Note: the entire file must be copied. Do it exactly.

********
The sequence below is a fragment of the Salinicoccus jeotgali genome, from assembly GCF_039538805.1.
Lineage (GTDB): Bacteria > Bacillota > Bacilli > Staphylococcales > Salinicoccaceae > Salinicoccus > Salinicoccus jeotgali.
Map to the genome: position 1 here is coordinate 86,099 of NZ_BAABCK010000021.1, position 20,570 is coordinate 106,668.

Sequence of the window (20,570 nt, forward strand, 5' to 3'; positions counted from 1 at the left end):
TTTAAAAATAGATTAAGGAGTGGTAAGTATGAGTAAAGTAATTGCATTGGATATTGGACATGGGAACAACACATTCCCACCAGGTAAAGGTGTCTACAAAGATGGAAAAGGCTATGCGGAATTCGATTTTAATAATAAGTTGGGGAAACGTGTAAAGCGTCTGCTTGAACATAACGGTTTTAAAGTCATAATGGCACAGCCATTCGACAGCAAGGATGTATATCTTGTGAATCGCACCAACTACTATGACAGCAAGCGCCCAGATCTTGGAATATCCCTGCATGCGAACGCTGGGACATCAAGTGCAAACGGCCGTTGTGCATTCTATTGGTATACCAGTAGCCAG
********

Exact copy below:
The sequence below is a fragment of the Salinicoccus jeotgali genome, from assembly GCF_039538805.1.
Lineage (GTDB): Bacteria > Bacillota > Bacilli > Staphylococcales > Salinicoccaceae > Salinicoccus > Salinicoccus jeotgali.
Map to the genome: position 1 here is coordinate 86,099 of NZ_BAABCK010000021.1, position 20,570 is coordinate 106,668.

Sequence of the window (20,570 nt, forward strand, 5' to 3'; positions counted from 1 at the left end):
TTTAAAAATAGATTAAGGAGTGGTAAGTATGAGTAAAGTAATTGCATTGGATATTGGACATGGGAACAACACATTCCCACCAGGTAAAGGTGTCTACAAAGATGGAAAAGGCTATGCGGAATTCGATTTTAATAATAAGTTGGGGAAACGTGTAAAGCGTCTGCTTGAACATAACGGTTTTAAAGTCATAATGGCACAGCCATTCGACAGCAAGGATGTATATCTTGTGAATCGCACCAACTACTATGACAGCAAGCGCCCAGATCTTGGAATATCCCTGCATGCGAACGCTGGGACATCAAGTGCAAACGGCCGTTGTGCATTCTATTGGTATACCAGTAGCCAG